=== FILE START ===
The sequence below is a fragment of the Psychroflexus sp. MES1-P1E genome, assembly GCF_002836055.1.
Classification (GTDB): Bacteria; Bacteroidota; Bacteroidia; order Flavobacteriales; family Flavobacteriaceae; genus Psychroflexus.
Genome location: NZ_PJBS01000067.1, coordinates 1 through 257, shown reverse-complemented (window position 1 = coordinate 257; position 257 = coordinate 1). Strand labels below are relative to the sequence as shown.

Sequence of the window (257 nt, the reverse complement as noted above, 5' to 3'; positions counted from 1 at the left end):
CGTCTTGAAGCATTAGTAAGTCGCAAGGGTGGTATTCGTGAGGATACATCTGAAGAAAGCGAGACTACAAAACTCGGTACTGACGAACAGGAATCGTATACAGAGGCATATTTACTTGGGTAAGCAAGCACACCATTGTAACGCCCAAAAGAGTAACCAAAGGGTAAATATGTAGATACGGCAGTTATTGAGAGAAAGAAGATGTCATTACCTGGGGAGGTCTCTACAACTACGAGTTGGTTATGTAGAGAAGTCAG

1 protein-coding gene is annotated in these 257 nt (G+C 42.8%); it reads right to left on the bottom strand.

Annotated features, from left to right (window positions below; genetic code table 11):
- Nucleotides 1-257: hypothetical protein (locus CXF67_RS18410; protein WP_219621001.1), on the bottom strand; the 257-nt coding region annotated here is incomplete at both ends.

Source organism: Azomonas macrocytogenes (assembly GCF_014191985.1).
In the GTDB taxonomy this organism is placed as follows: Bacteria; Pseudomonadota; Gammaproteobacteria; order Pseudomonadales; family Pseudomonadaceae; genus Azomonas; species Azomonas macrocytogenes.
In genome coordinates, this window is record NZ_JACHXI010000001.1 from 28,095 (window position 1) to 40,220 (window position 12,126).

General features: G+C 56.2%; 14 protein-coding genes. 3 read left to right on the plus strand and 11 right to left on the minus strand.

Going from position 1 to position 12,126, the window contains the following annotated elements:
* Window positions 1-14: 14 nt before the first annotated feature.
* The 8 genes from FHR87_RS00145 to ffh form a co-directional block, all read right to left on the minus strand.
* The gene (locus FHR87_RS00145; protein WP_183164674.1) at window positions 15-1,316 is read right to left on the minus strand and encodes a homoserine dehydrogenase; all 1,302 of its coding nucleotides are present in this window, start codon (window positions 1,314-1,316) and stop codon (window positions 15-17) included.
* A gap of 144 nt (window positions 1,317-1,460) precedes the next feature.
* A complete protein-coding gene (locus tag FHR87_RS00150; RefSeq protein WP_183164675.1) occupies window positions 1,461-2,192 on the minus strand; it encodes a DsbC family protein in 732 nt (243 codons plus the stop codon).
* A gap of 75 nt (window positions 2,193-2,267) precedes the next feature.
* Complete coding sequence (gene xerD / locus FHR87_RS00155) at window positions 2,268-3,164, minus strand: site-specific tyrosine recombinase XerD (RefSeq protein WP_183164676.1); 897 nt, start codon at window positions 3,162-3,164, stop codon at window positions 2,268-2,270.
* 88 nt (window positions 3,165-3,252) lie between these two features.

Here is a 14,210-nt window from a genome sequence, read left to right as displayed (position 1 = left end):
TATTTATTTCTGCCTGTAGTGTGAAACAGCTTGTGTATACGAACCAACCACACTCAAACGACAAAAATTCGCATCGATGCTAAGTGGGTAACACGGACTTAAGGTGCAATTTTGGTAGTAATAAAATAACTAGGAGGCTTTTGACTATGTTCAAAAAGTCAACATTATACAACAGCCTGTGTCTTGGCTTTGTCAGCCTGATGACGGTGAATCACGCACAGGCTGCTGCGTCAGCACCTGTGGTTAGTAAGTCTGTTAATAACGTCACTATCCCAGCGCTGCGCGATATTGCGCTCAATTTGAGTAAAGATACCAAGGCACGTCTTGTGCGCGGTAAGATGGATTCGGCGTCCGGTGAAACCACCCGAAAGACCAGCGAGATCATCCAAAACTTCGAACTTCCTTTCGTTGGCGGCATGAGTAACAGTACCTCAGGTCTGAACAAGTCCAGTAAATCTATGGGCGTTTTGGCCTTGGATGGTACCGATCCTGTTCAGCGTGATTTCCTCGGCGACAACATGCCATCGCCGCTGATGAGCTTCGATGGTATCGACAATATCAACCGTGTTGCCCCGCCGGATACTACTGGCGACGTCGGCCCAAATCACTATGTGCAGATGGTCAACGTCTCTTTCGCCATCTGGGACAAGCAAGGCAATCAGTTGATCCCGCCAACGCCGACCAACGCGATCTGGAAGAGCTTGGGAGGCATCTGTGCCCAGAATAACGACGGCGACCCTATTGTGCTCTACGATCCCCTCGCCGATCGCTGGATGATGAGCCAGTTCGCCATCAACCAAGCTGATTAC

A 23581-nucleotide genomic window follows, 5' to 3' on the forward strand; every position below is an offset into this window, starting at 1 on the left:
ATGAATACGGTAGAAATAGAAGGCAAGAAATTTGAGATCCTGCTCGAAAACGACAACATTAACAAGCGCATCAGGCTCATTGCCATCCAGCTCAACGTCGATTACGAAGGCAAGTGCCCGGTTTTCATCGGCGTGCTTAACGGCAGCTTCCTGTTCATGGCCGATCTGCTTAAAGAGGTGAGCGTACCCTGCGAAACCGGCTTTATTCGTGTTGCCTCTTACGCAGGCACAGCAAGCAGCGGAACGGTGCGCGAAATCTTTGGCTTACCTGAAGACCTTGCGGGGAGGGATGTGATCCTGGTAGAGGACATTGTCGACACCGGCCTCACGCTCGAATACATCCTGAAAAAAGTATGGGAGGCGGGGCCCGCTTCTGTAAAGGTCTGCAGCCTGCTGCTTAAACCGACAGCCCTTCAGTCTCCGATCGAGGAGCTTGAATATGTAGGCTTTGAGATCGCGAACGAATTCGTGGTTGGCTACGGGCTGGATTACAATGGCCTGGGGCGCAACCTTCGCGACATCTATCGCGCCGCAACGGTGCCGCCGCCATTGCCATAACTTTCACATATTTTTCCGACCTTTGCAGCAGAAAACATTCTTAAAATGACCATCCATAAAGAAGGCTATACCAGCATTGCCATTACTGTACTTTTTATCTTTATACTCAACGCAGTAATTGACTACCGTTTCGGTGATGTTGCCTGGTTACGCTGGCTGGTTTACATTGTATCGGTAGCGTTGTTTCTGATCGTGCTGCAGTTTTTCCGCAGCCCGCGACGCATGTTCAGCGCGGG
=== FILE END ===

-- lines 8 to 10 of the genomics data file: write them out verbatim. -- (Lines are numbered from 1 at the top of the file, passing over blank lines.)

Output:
- Nucleotides 1-257: hypothetical protein (locus CXF67_RS18410; protein WP_219621001.1), on the bottom strand; the 257-nt coding region annotated here is incomplete at both ends.

Source organism: Azomonas macrocytogenes (assembly GCF_014191985.1).
In the GTDB taxonomy this organism is placed as follows: Bacteria; Pseudomonadota; Gammaproteobacteria; order Pseudomonadales; family Pseudomonadaceae; genus Azomonas; species Azomonas macrocytogenes.